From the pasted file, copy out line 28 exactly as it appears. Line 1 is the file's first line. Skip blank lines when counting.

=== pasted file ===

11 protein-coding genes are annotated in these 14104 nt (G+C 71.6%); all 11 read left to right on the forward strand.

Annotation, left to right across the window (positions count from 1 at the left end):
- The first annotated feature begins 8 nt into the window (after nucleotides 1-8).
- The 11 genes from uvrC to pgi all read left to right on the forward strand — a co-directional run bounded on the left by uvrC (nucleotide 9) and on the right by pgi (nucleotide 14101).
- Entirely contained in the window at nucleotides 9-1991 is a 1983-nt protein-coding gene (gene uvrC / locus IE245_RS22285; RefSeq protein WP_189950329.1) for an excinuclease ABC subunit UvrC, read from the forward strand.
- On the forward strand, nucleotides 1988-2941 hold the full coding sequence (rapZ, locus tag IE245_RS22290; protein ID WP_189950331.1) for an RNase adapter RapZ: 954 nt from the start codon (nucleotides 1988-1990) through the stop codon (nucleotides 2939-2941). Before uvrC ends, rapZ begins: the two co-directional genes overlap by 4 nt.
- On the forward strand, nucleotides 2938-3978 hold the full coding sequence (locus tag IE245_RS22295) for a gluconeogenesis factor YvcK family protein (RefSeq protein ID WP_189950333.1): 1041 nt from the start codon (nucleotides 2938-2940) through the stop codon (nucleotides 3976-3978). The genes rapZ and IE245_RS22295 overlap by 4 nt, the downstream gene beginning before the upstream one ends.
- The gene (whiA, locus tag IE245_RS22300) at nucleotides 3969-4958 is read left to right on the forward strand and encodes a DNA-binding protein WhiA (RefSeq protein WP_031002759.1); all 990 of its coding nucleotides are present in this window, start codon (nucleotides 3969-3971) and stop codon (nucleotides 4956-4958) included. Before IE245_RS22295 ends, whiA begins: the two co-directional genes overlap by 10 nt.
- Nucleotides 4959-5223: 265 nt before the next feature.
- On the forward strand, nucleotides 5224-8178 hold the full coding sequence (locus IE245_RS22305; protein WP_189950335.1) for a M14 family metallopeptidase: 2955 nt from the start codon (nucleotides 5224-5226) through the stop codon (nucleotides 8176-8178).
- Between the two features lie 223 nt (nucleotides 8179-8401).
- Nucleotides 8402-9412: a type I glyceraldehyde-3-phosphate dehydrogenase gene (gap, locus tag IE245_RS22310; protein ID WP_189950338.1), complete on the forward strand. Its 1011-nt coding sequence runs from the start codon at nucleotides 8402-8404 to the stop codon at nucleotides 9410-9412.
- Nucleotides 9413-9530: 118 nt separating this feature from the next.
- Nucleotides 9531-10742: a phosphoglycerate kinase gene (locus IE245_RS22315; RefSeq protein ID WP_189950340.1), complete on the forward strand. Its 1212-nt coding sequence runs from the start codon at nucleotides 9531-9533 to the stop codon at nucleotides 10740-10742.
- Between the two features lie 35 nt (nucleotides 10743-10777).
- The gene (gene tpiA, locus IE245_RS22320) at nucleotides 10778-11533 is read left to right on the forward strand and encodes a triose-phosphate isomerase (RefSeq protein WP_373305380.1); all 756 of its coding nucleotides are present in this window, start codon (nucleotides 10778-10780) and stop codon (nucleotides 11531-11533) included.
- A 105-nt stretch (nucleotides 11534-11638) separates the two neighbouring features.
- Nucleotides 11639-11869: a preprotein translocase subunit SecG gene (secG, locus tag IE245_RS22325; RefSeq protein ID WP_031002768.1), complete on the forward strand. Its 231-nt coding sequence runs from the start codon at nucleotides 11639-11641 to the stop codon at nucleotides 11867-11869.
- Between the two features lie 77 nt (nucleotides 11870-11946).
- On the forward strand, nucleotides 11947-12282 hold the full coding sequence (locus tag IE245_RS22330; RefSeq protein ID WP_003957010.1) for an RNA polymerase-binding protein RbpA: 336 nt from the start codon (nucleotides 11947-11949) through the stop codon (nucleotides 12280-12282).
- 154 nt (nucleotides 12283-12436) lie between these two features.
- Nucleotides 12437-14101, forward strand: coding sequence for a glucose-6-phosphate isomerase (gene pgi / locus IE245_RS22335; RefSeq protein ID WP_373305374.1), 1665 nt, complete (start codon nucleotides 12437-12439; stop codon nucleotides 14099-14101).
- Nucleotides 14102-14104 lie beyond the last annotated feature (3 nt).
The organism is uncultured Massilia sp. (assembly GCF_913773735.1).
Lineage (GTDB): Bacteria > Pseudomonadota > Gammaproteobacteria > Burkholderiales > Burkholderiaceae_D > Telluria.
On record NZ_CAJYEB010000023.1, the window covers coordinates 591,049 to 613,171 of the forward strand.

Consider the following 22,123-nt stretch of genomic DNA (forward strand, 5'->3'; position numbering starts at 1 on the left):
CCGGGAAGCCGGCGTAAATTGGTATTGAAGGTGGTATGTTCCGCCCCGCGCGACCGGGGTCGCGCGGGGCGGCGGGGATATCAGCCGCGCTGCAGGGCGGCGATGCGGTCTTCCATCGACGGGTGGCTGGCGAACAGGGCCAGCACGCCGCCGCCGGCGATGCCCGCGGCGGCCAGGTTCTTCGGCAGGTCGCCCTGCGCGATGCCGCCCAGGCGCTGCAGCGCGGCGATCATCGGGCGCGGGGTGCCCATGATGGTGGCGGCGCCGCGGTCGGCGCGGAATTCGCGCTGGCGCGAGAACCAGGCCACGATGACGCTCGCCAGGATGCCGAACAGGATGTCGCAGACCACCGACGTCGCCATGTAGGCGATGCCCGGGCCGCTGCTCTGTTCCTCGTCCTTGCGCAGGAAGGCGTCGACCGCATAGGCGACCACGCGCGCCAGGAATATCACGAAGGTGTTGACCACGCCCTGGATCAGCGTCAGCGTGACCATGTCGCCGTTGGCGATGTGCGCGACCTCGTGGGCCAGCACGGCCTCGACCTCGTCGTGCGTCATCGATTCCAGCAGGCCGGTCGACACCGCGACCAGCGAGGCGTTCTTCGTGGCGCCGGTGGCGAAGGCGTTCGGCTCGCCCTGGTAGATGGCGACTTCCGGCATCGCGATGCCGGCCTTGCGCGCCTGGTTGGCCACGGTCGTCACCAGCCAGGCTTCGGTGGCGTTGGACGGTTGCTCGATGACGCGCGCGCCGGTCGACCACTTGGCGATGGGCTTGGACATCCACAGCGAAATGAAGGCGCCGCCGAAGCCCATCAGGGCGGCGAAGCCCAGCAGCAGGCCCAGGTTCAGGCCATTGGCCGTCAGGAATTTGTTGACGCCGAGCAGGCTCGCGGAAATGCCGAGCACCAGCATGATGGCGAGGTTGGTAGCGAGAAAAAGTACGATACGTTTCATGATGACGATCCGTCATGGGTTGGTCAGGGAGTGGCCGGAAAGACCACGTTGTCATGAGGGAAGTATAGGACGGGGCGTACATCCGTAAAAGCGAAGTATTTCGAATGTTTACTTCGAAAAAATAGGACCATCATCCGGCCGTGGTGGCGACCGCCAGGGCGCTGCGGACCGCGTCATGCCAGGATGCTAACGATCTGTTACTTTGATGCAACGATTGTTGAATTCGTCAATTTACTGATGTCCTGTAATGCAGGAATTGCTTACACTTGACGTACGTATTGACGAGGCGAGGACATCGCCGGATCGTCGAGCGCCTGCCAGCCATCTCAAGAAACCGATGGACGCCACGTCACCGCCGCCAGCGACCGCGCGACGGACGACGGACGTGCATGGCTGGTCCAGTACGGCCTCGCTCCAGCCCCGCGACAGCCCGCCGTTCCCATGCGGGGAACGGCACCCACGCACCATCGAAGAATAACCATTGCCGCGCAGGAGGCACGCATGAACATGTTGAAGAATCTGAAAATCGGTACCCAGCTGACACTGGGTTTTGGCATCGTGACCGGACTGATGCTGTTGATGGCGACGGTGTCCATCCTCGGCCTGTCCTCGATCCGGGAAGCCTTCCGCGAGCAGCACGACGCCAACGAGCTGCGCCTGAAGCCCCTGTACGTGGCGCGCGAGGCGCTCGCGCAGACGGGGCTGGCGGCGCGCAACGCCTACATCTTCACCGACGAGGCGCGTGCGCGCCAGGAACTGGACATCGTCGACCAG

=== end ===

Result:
CCGGGAAGCCGGCGTAAATTGGTATTGAAGGTGGTATGTTCCGCCCCGCGCGACCGGGGTCGCGCGGGGCGGCGGGGATATCAGCCGCGCTGCAGGGCGGCGATGCGGTCTTCCATCGACGGGTGGCTGGCGAACAGGGCCAGCACGCCGCCGCCGGCGATGCCCGCGGCGGCCAGGTTCTTCGGCAGGTCGCCCTGCGCGATGCCGCCCAGGCGCTGCAGCGCGGCGATCATCGGGCGCGGGGTGCCCATGATGGTGGCGGCGCCGCGGTCGGCGCGGAATTCGCGCTGGCGCGAGAACCAGGCCACGATGACGCTCGCCAGGATGCCGAACAGGATGTCGCAGACCACCGACGTCGCCATGTAGGCGATGCCCGGGCCGCTGCTCTGTTCCTCGTCCTTGCGCAGGAAGGCGTCGACCGCATAGGCGACCACGCGCGCCAGGAATATCACGAAGGTGTTGACCACGCCCTGGATCAGCGTCAGCGTGACCATGTCGCCGTTGGCGATGTGCGCGACCTCGTGGGCCAGCACGGCCTCGACCTCGTCGTGCGTCATCGATTCCAGCAGGCCGGTCGACACCGCGACCAGCGAGGCGTTCTTCGTGGCGCCGGTGGCGAAGGCGTTCGGCTCGCCCTGGTAGATGGCGACTTCCGGCATCGCGATGCCGGCCTTGCGCGCCTGGTTGGCCACGGTCGTCACCAGCCAGGCTTCGGTGGCGTTGGACGGTTGCTCGATGACGCGCGCGCCGGTCGACCACTTGGCGATGGGCTTGGACATCCACAGCGAAATGAAGGCGCCGCCGAAGCCCATCAGGGCGGCGAAGCCCAGCAGCAGGCCCAGGTTCAGGCCATTGGCCGTCAGGAATTTGTTGACGCCGAGCAGGCTCGCGGAAATGCCGAGCACCAGCATGATGGCGAGGTTGGTAGCGAGAAAAAGTACGATACGTTTCATGATGACGATCCGTCATGGGTTGGTCAGGGAGTGGCCGGAAAGACCACGTTGTCATGAGGGAAGTATAGGACGGGGCGTACATCCGTAAAAGCGAAGTATTTCGAATGTTTACTTCGAAAAAATAGGACCATCATCCGGCCGTGGTGGCGACCGCCAGGGCGCTGCGGACCGCGTCATGCCAGGATGCTAACGATCTGTTACTTTGATGCAACGATTGTTGAATTCGTCAATTTACTGATGTCCTGTAATGCAGGAATTGCTTACACTTGACGTACGTATTGACGAGGCGAGGACATCGCCGGATCGTCGAGCGCCTGCCAGCCATCTCAAGAAACCGATGGACGCCACGTCACCGCCGCCAGCGACCGCGCGACGGACGACGGACGTGCATGGCTGGTCCAGTACGGCCTCGCTCCAGCCCCGCGACAGCCCGCCGTTCCCATGCGGGGAACGGCACCCACGCACCATCGAAGAATAACCATTGCCGCGCAGGAGGCACGCATGAACATGTTGAAGAATCTGAAAATCGGTACCCAGCTGACACTGGGTTTTGGCATCGTGACCGGACTGATGCTGTTGATGGCGACGGTGTCCATCCTCGGCCTGTCCTCGATCCGGGAAGCCTTCCGCGAGCAGCACGACGCCAACGAGCTGCGCCTGAAGCCCCTGTACGTGGCGCGCGAGGCGCTCGCGCAGACGGGGCTGGCGGCGCGCAACGCCTACATCTTCACCGACGAGGCGCGTGCGCGCCAGGAACTGGACATCGTCGACCAG